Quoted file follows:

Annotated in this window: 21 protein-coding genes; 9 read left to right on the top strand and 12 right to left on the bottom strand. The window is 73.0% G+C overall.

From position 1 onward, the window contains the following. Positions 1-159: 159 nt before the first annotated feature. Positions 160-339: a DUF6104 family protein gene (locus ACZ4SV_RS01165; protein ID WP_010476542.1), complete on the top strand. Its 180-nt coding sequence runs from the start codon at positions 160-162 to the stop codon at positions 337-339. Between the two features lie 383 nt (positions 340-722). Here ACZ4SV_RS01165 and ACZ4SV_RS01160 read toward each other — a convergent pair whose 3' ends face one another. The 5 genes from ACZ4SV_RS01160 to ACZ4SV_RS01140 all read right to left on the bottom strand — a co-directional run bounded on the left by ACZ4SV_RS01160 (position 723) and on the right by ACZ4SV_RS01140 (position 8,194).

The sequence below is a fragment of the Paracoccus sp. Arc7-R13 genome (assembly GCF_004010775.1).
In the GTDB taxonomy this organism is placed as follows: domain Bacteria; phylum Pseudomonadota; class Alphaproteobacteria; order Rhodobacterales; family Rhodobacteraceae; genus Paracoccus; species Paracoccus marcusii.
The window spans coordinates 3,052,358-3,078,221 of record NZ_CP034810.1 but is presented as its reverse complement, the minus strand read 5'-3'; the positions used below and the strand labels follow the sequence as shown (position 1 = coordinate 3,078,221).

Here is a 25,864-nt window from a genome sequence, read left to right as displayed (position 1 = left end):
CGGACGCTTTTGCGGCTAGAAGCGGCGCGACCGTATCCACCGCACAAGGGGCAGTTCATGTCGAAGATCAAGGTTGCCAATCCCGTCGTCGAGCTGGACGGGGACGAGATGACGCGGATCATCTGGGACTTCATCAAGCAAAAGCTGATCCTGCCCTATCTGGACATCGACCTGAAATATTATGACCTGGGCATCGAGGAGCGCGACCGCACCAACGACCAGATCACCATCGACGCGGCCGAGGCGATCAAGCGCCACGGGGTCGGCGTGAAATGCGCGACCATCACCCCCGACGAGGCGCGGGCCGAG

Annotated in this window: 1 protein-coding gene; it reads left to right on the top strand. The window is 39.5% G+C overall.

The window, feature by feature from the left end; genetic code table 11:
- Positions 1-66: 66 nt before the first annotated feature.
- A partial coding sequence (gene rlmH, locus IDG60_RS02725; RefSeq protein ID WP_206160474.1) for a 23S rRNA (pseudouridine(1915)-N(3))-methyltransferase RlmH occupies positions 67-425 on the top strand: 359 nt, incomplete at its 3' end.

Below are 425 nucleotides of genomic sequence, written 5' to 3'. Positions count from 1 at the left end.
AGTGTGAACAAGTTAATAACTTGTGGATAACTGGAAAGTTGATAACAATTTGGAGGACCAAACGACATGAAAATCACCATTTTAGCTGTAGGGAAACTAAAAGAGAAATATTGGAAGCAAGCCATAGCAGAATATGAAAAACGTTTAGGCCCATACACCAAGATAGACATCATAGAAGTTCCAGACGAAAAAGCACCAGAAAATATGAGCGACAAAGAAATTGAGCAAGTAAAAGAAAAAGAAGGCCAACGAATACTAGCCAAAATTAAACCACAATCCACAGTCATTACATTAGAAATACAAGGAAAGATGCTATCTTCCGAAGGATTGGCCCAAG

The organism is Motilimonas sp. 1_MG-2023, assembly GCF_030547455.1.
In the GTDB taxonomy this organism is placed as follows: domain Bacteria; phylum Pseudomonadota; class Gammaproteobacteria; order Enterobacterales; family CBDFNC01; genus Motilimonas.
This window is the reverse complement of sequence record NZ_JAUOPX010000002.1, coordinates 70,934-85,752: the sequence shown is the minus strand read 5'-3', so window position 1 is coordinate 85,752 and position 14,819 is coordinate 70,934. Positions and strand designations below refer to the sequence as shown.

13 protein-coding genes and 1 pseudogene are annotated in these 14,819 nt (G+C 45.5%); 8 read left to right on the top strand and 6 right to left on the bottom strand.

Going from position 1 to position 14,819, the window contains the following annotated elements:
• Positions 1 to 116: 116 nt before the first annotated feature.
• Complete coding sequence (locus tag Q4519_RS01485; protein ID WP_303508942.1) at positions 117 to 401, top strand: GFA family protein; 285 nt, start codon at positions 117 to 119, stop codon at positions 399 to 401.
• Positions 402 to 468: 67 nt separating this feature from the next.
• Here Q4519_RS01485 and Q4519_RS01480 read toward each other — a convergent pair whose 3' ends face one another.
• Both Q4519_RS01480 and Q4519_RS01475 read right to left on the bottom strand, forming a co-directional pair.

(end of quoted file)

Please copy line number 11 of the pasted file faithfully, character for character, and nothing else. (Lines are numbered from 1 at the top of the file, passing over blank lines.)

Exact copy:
- A partial coding sequence (gene rlmH, locus IDG60_RS02725; RefSeq protein ID WP_206160474.1) for a 23S rRNA (pseudouridine(1915)-N(3))-methyltransferase RlmH occupies positions 67-425 on the top strand: 359 nt, incomplete at its 3' end.